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obituaries: Lavinia Norfolk

Your obituary of Lavinia, Duchess of Norfolk [by Richard Griffiths, 12 December] paid tribute to her career on the turf. She and the late Duke were also closely involved in many great moments in British ceremonial life, writes Hugo Vickers.

In 1937 she was one of the four duchesses who held the canopy over Queen Elizabeth (now the Queen Mother) at her sacred anointing. Of these only Mary Roxburghe now survives. In 1953 she spent days rehearsing aspects of the present Queen's Coronation as her stand-in. I once interviewed the Duchess and all she said was "I wore what she wore". But in the 1993 Yorkshire Television documentary Days of Majesty she was more forthcoming:

I had to be ready to come to the abbey every single morning at about half past nine, 10 o'clock. I had to take the part of the Queen. So whoever was rehearsing, they always had something to do with what the Queen was doing . . . The crown itself was very heavy and one had to make sure that it fitted absolutely right, otherwise it could easily have toppled off. It was so heavy and as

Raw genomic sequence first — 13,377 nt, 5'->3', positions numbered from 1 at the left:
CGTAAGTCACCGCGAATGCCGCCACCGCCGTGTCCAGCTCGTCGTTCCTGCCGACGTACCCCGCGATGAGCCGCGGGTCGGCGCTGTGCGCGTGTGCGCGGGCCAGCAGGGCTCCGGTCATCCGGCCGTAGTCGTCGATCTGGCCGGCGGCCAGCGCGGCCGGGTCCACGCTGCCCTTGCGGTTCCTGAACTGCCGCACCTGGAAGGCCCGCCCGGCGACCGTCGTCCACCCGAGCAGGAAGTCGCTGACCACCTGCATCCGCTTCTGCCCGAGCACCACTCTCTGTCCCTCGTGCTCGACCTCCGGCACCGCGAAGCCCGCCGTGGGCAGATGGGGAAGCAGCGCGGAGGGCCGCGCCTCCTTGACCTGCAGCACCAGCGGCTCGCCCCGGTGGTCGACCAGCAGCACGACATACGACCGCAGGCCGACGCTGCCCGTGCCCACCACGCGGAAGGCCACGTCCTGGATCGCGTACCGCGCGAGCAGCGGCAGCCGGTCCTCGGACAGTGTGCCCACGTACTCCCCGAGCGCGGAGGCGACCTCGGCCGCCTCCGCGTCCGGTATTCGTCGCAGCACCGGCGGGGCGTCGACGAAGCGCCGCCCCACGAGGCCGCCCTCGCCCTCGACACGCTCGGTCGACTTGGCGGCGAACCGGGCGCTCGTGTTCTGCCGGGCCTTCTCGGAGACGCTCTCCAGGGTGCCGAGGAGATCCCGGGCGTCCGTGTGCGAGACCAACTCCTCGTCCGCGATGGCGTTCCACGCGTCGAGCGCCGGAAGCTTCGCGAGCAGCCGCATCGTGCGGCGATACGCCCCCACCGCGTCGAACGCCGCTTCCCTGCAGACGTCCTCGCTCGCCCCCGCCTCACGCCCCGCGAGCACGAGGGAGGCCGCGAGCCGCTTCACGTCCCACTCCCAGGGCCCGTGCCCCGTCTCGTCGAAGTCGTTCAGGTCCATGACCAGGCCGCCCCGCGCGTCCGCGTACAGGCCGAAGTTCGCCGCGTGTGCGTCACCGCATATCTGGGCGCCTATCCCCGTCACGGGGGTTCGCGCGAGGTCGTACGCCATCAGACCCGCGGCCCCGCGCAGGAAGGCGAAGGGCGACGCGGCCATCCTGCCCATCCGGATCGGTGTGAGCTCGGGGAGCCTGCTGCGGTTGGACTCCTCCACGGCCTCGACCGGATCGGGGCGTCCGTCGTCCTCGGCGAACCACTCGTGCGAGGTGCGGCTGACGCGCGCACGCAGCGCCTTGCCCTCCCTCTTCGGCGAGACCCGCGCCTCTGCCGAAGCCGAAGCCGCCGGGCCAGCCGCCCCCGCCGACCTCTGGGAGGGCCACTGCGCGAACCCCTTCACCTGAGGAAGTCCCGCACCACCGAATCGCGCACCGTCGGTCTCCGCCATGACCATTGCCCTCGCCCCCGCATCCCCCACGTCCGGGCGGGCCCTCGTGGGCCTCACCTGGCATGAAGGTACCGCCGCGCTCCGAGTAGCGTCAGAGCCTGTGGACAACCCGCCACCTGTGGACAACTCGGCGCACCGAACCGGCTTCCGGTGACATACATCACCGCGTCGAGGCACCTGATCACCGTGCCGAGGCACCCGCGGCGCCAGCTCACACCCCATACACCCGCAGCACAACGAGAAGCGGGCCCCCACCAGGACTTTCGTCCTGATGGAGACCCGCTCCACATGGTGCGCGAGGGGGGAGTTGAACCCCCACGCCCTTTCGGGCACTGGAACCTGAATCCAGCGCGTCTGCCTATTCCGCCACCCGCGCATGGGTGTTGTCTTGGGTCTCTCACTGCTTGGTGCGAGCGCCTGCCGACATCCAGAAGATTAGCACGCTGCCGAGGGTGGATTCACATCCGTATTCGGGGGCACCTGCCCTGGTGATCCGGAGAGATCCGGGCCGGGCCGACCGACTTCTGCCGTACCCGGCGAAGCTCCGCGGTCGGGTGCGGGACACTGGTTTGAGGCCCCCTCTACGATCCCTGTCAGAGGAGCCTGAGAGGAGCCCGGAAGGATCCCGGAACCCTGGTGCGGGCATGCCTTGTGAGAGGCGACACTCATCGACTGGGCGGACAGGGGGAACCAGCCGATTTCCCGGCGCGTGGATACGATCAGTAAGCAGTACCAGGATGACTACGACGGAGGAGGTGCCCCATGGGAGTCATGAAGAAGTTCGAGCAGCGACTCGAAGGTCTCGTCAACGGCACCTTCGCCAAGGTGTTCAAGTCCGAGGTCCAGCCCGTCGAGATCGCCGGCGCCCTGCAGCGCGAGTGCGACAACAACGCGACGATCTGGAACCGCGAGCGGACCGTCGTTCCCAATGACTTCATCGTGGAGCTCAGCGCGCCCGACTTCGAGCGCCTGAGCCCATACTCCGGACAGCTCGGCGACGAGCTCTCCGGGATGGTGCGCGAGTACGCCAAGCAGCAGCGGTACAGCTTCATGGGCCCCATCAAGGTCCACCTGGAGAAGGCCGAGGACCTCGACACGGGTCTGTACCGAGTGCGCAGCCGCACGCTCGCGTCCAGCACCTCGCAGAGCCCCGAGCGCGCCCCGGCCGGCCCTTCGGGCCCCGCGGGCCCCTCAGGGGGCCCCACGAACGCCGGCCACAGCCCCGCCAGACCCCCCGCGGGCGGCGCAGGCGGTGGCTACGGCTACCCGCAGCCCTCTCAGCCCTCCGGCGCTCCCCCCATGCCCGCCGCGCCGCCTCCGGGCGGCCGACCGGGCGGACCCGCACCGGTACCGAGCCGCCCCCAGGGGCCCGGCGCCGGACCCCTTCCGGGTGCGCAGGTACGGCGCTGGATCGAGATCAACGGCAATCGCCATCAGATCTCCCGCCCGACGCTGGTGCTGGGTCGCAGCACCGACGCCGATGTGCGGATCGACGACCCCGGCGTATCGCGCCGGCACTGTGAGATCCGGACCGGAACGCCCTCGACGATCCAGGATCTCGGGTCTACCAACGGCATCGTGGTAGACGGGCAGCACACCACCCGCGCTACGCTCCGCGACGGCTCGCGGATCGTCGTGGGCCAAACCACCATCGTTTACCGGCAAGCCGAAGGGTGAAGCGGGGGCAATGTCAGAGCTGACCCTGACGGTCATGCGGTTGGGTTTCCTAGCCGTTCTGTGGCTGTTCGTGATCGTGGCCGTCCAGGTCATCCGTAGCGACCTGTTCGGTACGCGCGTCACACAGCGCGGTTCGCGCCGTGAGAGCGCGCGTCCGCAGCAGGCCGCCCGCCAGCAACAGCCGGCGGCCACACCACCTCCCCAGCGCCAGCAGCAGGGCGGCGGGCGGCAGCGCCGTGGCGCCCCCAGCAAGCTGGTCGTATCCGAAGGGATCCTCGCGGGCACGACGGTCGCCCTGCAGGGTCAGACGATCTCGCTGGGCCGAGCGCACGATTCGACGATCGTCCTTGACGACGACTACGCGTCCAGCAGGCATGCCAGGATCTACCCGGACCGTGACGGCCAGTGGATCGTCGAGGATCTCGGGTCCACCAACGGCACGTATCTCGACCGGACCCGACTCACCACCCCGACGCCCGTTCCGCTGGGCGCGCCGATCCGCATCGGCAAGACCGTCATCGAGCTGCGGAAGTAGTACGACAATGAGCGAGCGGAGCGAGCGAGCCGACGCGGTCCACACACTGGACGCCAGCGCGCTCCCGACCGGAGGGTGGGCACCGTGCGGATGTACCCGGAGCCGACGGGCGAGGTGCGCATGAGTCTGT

one's hands were full of other things

and it felt like falling off the whole time, so you had to tell whoever was putting it on to put it on a little bit forward or a little bit back.

When the Queen placed the collar of the Order of the Garter on the Duchess's shoulders in June 1990, it was not, therefore, the first time that she had worn one. The Duchess was the first Lady Companion of the Order and duly took her place in the procession, wearing a long Garter blue dress under robes. Unfortunately she tripped in the quire at the 1992 ceremony, suffering a much publicised nosebleed. She did not appear again.

The Duchess was a safe establishment choice for the first Lady of the Garter, meaning that Baroness Thatcher followed in her wake rather than setting a precedent.

When the Duke was alive, since he was Senior Knight, they would get into car no 1 for the return ride up the hill. When she joined the Order, she had to wait her turn and enter car no 23, the penalty of membership of a club, however elevated.